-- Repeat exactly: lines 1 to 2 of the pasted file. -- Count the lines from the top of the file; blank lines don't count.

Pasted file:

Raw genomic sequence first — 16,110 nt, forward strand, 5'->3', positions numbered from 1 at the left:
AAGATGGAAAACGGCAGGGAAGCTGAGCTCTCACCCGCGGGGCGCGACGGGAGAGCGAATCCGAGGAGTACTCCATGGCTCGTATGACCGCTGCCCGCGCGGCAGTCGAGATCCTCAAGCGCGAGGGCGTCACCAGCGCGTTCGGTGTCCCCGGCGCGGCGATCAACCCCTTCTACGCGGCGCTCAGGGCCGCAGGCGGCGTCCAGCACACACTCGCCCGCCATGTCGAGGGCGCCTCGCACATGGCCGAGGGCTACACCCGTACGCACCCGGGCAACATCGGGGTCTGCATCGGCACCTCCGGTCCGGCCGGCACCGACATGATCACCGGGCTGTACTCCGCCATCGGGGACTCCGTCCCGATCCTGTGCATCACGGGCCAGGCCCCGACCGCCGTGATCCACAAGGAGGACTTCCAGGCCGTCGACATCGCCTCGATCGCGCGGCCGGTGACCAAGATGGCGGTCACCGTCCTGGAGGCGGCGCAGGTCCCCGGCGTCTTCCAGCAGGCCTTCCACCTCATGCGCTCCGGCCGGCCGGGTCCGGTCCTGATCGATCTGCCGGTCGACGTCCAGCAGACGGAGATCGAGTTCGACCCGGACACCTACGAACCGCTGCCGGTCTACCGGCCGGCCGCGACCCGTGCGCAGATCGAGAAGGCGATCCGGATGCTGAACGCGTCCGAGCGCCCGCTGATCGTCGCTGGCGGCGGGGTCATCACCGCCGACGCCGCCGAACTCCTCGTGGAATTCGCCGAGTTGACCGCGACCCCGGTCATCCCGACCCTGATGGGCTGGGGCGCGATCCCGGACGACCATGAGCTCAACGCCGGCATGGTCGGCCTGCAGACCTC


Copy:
Raw genomic sequence first — 16,110 nt, forward strand, 5'->3', positions numbered from 1 at the left:
AAGATGGAAAACGGCAGGGAAGCTGAGCTCTCACCCGCGGGGCGCGACGGGAGAGCGAATCCGAGGAGTACTCCATGGCTCGTATGACCGCTGCCCGCGCGGCAGTCGAGATCCTCAAGCGCGAGGGCGTCACCAGCGCGTTCGGTGTCCCCGGCGCGGCGATCAACCCCTTCTACGCGGCGCTCAGGGCCGCAGGCGGCGTCCAGCACACACTCGCCCGCCATGTCGAGGGCGCCTCGCACATGGCCGAGGGCTACACCCGTACGCACCCGGGCAACATCGGGGTCTGCATCGGCACCTCCGGTCCGGCCGGCACCGACATGATCACCGGGCTGTACTCCGCCATCGGGGACTCCGTCCCGATCCTGTGCATCACGGGCCAGGCCCCGACCGCCGTGATCCACAAGGAGGACTTCCAGGCCGTCGACATCGCCTCGATCGCGCGGCCGGTGACCAAGATGGCGGTCACCGTCCTGGAGGCGGCGCAGGTCCCCGGCGTCTTCCAGCAGGCCTTCCACCTCATGCGCTCCGGCCGGCCGGGTCCGGTCCTGATCGATCTGCCGGTCGACGTCCAGCAGACGGAGATCGAGTTCGACCCGGACACCTACGAACCGCTGCCGGTCTACCGGCCGGCCGCGACCCGTGCGCAGATCGAGAAGGCGATCCGGATGCTGAACGCGTCCGAGCGCCCGCTGATCGTCGCTGGCGGCGGGGTCATCACCGCCGACGCCGCCGAACTCCTCGTGGAATTCGCCGAGTTGACCGCGACCCCGGTCATCCCGACCCTGATGGGCTGGGGCGCGATCCCGGACGACCATGAGCTCAACGCCGGCATGGTCGGCCTGCAGACCTC